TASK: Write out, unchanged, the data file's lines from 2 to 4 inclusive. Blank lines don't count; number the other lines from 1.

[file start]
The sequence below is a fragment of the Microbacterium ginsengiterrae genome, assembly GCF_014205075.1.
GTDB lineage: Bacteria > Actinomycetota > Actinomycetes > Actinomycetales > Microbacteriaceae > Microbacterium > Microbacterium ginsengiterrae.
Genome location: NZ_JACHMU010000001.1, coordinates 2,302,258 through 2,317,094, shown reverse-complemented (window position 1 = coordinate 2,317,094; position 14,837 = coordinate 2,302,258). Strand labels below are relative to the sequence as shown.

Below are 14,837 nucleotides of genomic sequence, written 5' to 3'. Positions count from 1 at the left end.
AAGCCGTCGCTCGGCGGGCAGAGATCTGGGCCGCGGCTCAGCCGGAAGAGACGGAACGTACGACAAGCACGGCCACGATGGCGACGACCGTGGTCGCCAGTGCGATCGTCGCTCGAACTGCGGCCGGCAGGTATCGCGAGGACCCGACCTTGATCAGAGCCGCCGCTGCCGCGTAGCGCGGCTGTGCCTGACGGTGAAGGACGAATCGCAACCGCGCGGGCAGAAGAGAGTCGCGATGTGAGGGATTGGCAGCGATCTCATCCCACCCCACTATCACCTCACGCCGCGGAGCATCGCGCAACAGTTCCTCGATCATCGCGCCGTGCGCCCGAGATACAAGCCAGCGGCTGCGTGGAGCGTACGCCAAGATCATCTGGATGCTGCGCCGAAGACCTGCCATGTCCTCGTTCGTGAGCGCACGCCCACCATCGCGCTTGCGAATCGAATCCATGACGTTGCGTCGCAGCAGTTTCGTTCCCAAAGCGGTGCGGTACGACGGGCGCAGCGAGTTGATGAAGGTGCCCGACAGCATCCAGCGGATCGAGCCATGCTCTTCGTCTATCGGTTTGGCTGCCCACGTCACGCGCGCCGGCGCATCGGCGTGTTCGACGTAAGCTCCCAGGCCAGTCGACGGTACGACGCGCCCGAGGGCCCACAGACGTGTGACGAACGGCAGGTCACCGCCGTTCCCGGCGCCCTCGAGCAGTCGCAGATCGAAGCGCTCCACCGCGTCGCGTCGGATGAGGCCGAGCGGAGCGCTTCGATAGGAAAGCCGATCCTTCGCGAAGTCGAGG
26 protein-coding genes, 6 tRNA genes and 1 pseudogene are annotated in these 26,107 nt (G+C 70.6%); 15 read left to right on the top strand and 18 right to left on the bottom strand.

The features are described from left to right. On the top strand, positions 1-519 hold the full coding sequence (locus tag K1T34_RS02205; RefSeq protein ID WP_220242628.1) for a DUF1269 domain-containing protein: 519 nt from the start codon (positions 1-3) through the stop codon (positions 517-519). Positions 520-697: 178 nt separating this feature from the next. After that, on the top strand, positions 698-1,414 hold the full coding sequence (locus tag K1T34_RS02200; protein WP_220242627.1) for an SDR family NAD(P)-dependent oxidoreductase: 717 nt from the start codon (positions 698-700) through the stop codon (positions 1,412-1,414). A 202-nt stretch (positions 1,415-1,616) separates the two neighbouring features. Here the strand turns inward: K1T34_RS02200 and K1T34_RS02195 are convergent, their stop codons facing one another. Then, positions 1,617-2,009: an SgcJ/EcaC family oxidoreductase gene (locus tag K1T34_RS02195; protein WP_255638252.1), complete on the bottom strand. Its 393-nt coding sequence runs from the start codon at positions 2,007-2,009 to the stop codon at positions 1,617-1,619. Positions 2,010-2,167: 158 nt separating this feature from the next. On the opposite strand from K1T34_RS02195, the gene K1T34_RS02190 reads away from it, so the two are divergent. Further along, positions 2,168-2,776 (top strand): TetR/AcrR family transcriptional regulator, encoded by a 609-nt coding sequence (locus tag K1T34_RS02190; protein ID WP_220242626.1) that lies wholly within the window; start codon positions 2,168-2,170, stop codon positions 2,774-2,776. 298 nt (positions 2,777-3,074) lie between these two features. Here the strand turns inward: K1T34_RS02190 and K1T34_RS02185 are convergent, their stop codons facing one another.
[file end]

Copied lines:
GTDB lineage: Bacteria > Actinomycetota > Actinomycetes > Actinomycetales > Microbacteriaceae > Microbacterium > Microbacterium ginsengiterrae.
Genome location: NZ_JACHMU010000001.1, coordinates 2,302,258 through 2,317,094, shown reverse-complemented (window position 1 = coordinate 2,317,094; position 14,837 = coordinate 2,302,258). Strand labels below are relative to the sequence as shown.

Below are 14,837 nucleotides of genomic sequence, written 5' to 3'. Positions count from 1 at the left end.